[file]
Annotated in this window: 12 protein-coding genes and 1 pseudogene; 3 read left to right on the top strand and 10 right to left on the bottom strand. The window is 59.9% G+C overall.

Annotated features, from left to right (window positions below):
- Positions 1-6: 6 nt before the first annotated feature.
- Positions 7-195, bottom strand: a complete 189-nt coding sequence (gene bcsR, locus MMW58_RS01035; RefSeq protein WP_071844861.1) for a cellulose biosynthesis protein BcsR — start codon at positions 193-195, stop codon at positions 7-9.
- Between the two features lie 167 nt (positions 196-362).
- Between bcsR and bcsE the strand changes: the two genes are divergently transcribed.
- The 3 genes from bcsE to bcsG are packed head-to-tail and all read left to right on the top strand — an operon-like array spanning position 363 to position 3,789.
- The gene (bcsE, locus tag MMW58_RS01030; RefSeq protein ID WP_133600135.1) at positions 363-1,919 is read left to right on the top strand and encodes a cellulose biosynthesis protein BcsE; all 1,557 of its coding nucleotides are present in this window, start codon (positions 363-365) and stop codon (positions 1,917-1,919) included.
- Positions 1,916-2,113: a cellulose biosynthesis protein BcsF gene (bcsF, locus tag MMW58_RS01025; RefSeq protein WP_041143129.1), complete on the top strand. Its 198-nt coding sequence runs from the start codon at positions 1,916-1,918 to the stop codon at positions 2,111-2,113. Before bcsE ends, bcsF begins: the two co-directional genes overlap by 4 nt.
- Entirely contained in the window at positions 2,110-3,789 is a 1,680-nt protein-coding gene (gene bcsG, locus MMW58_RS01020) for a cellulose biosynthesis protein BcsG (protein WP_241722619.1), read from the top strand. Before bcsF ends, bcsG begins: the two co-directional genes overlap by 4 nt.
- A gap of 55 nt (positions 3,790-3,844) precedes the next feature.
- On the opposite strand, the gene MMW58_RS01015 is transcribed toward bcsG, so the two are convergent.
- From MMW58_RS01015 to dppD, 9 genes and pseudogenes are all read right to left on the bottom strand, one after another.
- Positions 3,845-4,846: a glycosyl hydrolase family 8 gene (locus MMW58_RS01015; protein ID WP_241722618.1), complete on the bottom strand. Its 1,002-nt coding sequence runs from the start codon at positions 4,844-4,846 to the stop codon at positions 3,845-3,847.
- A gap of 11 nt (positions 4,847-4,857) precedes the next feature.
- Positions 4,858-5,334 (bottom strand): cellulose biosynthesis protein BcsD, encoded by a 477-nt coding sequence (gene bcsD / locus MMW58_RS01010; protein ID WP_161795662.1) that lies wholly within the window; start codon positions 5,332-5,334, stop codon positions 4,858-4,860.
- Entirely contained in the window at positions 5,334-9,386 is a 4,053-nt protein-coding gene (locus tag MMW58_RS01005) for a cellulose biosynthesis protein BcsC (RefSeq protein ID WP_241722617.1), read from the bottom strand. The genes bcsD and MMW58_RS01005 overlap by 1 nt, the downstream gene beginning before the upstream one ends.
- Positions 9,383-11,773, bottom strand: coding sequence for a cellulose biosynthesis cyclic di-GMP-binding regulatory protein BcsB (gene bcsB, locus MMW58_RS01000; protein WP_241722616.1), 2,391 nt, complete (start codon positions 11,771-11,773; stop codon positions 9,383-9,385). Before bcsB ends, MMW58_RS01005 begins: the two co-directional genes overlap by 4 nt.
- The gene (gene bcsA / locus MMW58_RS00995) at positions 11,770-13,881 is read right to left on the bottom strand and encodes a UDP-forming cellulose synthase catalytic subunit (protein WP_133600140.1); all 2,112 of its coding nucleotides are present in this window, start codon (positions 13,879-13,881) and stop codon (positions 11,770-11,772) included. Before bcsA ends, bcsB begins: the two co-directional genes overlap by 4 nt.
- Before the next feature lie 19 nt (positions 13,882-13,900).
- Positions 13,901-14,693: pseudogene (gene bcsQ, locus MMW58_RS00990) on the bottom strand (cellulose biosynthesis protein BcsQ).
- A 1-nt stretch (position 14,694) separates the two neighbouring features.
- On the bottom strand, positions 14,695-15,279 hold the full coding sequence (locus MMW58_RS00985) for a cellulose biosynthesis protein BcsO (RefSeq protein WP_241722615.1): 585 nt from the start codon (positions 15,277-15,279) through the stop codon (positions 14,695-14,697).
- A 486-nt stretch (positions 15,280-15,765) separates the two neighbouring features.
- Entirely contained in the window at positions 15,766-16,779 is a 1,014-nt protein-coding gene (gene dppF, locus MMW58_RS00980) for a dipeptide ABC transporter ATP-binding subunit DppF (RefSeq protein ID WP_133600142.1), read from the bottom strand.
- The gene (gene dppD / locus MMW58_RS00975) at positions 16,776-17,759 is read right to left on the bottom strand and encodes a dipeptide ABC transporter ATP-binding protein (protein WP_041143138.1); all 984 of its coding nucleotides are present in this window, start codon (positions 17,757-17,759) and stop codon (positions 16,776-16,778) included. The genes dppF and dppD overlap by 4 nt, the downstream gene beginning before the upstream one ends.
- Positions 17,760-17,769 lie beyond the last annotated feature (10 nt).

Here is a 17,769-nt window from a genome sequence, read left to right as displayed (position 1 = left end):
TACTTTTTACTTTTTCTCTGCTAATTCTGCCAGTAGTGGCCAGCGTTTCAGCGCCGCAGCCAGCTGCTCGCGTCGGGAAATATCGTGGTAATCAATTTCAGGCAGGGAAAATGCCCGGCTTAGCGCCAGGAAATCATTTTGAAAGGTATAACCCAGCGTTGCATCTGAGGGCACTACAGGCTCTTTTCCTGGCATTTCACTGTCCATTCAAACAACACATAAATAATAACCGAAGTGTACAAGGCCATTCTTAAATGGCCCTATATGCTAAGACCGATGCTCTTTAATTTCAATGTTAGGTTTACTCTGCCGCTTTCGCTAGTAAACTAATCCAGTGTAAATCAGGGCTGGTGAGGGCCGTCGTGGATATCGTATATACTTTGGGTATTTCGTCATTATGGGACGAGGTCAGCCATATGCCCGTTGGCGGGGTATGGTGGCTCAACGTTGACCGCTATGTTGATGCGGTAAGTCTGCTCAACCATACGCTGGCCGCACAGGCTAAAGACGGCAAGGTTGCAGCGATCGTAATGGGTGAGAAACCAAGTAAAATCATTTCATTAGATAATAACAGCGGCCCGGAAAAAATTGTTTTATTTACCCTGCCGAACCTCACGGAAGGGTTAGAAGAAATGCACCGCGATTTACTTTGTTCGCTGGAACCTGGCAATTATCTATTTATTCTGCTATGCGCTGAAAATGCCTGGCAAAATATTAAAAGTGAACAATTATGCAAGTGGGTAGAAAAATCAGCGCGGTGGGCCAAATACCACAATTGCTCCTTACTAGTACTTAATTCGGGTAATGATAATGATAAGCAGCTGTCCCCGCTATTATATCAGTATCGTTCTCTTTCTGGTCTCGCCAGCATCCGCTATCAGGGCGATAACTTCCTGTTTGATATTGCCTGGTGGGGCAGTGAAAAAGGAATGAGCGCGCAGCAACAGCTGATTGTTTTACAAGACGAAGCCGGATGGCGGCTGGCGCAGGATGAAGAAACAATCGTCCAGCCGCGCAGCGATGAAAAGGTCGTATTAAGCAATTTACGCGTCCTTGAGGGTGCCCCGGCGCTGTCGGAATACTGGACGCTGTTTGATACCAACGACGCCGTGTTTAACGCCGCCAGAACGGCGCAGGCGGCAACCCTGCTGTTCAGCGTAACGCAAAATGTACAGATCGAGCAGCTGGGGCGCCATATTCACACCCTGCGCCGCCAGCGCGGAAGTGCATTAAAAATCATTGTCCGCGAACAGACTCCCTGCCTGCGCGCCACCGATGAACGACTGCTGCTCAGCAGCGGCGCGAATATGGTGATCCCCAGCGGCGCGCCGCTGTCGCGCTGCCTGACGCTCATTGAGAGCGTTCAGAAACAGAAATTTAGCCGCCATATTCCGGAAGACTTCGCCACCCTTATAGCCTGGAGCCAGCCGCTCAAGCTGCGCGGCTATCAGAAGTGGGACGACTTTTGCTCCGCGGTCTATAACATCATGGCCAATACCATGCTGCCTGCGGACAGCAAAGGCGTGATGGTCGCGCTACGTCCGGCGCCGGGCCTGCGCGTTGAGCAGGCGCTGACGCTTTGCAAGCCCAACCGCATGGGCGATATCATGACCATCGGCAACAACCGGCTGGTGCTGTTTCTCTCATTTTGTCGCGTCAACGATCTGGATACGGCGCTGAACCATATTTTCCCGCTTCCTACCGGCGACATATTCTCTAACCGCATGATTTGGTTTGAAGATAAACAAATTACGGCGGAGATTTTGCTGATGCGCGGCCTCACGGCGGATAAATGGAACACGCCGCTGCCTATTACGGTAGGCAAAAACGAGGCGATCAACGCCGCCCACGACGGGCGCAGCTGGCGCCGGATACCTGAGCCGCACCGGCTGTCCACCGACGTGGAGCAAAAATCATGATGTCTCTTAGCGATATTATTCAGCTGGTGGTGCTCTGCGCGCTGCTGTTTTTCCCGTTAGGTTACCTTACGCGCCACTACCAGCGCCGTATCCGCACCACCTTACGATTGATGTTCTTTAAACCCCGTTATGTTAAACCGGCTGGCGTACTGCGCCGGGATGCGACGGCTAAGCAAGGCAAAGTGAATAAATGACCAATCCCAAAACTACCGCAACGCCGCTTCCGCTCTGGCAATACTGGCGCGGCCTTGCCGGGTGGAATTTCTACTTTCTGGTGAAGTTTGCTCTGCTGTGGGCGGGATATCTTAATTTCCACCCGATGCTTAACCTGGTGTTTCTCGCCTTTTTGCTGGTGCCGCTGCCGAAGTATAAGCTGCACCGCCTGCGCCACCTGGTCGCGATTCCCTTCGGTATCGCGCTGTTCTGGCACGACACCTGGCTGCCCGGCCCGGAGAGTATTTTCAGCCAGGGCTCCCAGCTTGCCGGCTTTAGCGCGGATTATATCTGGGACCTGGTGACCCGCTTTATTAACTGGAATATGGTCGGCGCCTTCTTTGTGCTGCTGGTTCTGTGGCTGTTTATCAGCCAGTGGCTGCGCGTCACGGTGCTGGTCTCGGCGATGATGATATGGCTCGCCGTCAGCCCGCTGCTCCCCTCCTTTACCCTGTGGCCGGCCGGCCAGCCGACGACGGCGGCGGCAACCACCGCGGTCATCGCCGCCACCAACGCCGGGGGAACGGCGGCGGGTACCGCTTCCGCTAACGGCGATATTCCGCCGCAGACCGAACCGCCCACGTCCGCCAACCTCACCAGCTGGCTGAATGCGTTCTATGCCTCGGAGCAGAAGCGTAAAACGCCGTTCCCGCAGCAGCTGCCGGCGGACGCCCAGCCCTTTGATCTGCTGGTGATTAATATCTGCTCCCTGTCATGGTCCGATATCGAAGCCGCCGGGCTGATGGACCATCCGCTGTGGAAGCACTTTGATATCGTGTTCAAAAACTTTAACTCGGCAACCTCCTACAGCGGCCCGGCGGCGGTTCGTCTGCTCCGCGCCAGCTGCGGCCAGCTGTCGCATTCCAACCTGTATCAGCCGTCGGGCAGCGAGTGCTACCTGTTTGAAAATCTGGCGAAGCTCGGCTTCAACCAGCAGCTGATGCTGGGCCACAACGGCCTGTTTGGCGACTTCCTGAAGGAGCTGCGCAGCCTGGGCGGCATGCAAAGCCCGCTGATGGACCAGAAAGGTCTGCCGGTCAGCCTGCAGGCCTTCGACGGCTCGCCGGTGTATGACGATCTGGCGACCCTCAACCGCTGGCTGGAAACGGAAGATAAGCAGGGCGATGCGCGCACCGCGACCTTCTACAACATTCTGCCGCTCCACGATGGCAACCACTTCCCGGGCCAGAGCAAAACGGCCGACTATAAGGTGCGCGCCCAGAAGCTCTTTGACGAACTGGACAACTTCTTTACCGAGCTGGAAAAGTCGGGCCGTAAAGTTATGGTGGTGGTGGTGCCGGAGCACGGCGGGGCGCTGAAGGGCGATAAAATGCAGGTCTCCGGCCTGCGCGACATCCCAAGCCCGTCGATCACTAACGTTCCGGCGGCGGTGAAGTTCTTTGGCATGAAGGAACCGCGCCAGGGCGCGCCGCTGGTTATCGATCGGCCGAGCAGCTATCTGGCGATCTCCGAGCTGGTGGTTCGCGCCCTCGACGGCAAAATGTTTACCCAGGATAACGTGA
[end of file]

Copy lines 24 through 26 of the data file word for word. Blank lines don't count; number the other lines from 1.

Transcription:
- A 486-nt stretch (positions 15,280-15,765) separates the two neighbouring features.
- Entirely contained in the window at positions 15,766-16,779 is a 1,014-nt protein-coding gene (gene dppF, locus MMW58_RS00980) for a dipeptide ABC transporter ATP-binding subunit DppF (RefSeq protein ID WP_133600142.1), read from the bottom strand.
- The gene (gene dppD / locus MMW58_RS00975) at positions 16,776-17,759 is read right to left on the bottom strand and encodes a dipeptide ABC transporter ATP-binding protein (protein WP_041143138.1); all 984 of its coding nucleotides are present in this window, start codon (positions 17,757-17,759) and stop codon (positions 16,776-16,778) included. The genes dppF and dppD overlap by 4 nt, the downstream gene beginning before the upstream one ends.